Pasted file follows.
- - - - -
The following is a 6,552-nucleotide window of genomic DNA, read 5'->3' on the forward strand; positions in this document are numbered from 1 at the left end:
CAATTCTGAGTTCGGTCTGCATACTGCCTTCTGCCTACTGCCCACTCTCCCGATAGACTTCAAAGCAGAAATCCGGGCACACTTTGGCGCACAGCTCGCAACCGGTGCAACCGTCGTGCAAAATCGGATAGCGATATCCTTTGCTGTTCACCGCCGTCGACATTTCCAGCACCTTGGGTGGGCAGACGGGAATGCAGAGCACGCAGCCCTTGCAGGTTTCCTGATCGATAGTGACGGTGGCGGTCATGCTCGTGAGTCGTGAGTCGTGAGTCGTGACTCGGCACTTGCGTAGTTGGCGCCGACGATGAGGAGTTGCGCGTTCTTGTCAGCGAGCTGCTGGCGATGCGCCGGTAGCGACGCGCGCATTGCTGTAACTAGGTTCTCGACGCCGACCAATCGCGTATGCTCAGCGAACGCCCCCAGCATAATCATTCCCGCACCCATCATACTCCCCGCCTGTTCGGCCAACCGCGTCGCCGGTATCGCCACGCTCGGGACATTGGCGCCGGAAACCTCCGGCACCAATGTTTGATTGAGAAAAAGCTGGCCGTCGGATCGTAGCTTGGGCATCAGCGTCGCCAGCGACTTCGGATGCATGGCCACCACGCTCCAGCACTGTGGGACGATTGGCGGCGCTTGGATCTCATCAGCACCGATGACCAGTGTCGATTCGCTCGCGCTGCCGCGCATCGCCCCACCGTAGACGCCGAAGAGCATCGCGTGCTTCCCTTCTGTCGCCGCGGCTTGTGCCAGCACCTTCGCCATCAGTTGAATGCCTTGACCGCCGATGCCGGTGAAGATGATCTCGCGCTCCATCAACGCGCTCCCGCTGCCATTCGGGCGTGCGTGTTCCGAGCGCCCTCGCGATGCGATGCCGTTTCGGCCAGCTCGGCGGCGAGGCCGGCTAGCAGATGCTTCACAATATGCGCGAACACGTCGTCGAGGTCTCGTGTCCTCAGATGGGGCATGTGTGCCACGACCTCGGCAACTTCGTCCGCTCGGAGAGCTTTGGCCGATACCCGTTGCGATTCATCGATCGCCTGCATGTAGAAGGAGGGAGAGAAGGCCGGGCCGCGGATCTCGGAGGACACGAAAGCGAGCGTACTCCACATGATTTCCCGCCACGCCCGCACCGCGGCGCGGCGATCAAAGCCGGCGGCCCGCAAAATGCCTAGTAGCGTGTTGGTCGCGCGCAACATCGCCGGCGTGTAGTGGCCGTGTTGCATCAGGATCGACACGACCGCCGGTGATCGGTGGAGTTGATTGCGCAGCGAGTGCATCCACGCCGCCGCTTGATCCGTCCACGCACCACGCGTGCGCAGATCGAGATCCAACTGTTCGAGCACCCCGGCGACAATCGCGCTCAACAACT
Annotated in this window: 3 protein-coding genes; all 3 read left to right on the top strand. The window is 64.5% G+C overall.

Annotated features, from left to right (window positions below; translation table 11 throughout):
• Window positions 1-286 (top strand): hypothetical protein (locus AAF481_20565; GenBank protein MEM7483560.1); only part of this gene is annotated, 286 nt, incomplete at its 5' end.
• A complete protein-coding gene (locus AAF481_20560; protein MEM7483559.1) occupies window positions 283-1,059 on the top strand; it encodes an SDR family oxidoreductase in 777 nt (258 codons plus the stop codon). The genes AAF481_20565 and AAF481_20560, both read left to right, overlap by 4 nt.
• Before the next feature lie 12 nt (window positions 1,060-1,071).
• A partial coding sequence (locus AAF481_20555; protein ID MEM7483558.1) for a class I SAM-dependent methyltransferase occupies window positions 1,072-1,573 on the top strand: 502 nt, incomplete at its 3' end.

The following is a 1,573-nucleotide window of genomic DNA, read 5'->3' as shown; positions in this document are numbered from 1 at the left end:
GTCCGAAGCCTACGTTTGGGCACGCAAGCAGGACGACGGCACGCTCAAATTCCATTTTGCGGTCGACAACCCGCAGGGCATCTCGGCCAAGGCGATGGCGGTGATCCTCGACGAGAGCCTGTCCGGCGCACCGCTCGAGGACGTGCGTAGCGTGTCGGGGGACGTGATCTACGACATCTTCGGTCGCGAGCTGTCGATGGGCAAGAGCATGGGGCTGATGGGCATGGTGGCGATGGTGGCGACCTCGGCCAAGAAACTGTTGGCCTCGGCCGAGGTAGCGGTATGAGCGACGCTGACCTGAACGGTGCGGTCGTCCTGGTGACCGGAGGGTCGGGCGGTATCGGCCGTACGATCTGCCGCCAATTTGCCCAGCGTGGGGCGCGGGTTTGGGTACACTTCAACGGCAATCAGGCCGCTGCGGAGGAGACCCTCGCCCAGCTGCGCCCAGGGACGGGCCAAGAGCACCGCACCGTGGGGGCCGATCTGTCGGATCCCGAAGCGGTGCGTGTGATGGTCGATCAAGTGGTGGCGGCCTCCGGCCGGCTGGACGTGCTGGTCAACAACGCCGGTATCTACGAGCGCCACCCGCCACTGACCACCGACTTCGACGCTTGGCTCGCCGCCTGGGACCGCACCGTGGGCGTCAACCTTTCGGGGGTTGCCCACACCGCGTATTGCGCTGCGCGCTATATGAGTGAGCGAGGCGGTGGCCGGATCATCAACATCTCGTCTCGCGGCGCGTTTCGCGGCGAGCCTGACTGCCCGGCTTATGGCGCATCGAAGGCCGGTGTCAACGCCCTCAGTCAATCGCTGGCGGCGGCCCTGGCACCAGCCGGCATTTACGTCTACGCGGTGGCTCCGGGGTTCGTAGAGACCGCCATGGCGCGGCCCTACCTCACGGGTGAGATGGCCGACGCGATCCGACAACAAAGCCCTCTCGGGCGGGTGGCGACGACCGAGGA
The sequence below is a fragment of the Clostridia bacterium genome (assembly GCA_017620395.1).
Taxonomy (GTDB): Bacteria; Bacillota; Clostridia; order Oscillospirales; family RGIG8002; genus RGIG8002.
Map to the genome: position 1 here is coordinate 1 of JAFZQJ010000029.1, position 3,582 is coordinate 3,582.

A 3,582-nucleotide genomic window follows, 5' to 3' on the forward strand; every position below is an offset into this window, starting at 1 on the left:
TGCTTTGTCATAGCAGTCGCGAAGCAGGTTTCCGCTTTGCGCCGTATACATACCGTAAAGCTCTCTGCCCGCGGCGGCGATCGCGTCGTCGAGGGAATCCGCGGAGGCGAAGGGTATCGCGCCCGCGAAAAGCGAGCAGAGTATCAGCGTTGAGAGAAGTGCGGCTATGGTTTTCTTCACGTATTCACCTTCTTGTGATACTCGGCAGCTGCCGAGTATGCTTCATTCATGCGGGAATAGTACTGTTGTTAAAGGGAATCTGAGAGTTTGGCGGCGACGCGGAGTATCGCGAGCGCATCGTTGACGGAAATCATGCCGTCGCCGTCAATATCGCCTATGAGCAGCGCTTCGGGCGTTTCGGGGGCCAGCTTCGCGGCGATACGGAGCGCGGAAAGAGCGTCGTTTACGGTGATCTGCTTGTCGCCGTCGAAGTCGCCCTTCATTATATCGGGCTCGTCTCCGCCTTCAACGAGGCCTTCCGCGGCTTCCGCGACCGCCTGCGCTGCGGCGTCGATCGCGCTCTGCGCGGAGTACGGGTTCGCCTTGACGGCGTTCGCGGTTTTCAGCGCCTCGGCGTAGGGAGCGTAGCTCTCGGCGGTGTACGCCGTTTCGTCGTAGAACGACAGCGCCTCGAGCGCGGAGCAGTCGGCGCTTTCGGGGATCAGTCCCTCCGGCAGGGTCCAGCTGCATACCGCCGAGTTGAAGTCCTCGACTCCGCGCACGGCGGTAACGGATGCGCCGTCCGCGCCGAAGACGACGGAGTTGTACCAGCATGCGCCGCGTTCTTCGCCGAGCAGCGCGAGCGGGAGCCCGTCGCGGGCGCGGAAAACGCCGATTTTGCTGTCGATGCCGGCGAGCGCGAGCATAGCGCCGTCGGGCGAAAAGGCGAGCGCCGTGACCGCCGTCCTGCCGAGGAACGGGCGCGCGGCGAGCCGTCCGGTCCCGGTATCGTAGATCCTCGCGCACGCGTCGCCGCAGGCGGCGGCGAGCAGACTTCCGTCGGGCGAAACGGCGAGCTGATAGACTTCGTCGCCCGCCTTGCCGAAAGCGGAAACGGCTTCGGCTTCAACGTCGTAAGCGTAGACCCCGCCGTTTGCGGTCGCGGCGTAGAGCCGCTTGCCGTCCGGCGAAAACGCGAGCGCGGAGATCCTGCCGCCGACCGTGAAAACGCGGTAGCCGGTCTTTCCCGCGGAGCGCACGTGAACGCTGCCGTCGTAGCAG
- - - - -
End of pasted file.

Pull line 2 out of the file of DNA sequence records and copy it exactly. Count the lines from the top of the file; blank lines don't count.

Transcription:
CAATTCTGAGTTCGGTCTGCATACTGCCTTCTGCCTACTGCCCACTCTCCCGATAGACTTCAAAGCAGAAATCCGGGCACACTTTGGCGCACAGCTCGCAACCGGTGCAACCGTCGTGCAAAATCGGATAGCGATATCCTTTGCTGTTCACCGCCGTCGACATTTCCAGCACCTTGGGTGGGCAGACGGGAATGCAGAGCACGCAGCCCTTGCAGGTTTCCTGATCGATAGTGACGGTGGCGGTCATGCTCGTGAGTCGTGAGTCGTGAGTCGTGACTCGGCACTTGCGTAGTTGGCGCCGACGATGAGGAGTTGCGCGTTCTTGTCAGCGAGCTGCTGGCGATGCGCCGGTAGCGACGCGCGCATTGCTGTAACTAGGTTCTCGACGCCGACCAATCGCGTATGCTCAGCGAACGCCCCCAGCATAATCATTCCCGCACCCATCATACTCCCCGCCTGTTCGGCCAACCGCGTCGCCGGTATCGCCACGCTCGGGACATTGGCGCCGGAAACCTCCGGCACCAATGTTTGATTGAGAAAAAGCTGGCCGTCGGATCGTAGCTTGGGCATCAGCGTCGCCAGCGACTTCGGATGCATGGCCACCACGCTCCAGCACTGTGGGACGATTGGCGGCGCTTGGATCTCATCAGCACCGATGACCAGTGTCGATTCGCTCGCGCTGCCGCGCATCGCCCCACCGTAGACGCCGAAGAGCATCGCGTGCTTCCCTTCTGTCGCCGCGGCTTGTGCCAGCACCTTCGCCATCAGTTGAATGCCTTGACCGCCGATGCCGGTGAAGATGATCTCGCGCTCCATCAACGCGCTCCCGCTGCCATTCGGGCGTGCGTGTTCCGAGCGCCCTCGCGATGCGATGCCGTTTCGGCCAGCTCGGCGGCGAGGCCGGCTAGCAGATGCTTCACAATATGCGCGAACACGTCGTCGAGGTCTCGTGTCCTCAGATGGGGCATGTGTGCCACGACCTCGGCAACTTCGTCCGCTCGGAGAGCTTTGGCCGATACCCGTTGCGATTCATCGATCGCCTGCATGTAGAAGGAGGGAGAGAAGGCCGGGCCGCGGATCTCGGAGGACACGAAAGCGAGCGTACTCCACATGATTTCCCGCCACGCCCGCACCGCGGCGCGGCGATCAAAGCCGGCGGCCCGCAAAATGCCTAGTAGCGTGTTGGTCGCGCGCAACATCGCCGGCGTGTAGTGGCCGTGTTGCATCAGGATCGACACGACCGCCGGTGATCGGTGGAGTTGATTGCGCAGCGAGTGCATCCACGCCGCCGCTTGATCCGTCCACGCACCACGCGTGCGCAGATCGAGATCCAACTGTTCGAGCACCCCGGCGACAATCGCGCTCAACAACT